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Adjusting to the new normal in the Covid era

It's been a while since things have felt normal. Social distancing, masks to cover our faces, cancellation of community gatherings.

These are all pandemic measures which people are undoubtedly tired of. But in the last few weeks there have been signs that concerns over the spread of Covid-19 have lessened and that business as usual is just around the corner.

Last week Rankin Inlet was able to host the first inter-regional sports competition for youth since the pandemic started. Given that travel within the territory is now allowed, this may not seem like such a big deal. But for those who missed out going to the Arctic Winter Games, the weekend provided a chance for kids to be kids in a familiar competitive environment.

It also gave people in Rankin something to cheer about, even if they were encouraged to watch games from their cars to ensure distancing was maintained.

The community even hosted a drive-in movie on Aug. 8. Of course, it's not be the same as getting together in a large space, but at least it is allowing people to connect in person again.

Businesses are also starting to get back on their feet. Inuujaq Leslie Fredlund, who launched her mobile store Maybe Somewhere just before the pandemic hit, is one of dozens of businesses across the region that have been negatively impacted by the shut down.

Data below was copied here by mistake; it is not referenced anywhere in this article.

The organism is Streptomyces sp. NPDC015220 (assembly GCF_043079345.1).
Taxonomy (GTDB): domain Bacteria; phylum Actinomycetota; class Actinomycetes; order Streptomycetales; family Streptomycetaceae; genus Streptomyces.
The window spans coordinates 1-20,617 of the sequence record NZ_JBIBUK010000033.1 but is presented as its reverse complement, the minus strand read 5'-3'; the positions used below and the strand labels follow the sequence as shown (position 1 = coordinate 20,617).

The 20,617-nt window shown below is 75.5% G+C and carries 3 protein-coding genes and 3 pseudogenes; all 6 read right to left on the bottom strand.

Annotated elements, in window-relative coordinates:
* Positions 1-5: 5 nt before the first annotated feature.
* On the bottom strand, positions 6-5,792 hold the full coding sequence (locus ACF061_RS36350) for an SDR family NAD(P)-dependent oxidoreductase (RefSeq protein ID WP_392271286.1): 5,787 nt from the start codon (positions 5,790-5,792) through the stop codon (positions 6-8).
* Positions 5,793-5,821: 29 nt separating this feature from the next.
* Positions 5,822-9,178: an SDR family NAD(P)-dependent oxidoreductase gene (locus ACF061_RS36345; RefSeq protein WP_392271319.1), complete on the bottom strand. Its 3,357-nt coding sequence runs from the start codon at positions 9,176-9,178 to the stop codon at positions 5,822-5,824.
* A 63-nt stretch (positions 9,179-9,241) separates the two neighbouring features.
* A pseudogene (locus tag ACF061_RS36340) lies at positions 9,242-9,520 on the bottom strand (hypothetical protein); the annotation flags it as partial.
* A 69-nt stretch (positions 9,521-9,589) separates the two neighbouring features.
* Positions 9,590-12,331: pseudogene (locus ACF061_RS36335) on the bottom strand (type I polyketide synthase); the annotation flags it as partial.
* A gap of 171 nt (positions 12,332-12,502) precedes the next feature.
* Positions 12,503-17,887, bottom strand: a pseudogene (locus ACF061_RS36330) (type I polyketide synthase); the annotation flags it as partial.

As Fredlund told Kivalliq News, it's been tough getting by, especially with children being at home for such an extended period of time with nowhere to go.

However, she can start to see the light at the end of the tunnel, as can so many others across the Kivalliq.

Perhaps the biggest sign of the return to the status quo is the return of the school year. With no active cases of Covid-19 in the territory, the chief public health officer has finally deemed it safe for children to go back to class.

Things will be different: more safety protocols and social distancing, less close proximity physical education.

It may be inconvenient, but it seems like a small price to pay for children to be able to get back to their education and their friends.

Most importantly, the return to school will give parents a much needed break, after they were forced to watch over their little ones at home for the past few months.

There are those who will say that the safety measures put in place over the last few months went too far or that they were unnecessary.

If the territorial government continues to enforce strict travel restrictions for outsiders coming north to ensure Nunavut remains Covid-free, it might not be long until the trials and tribulations of the pandemic are a thing a of the past.

And we can all get on with the lives we put on hold at the start of 2020.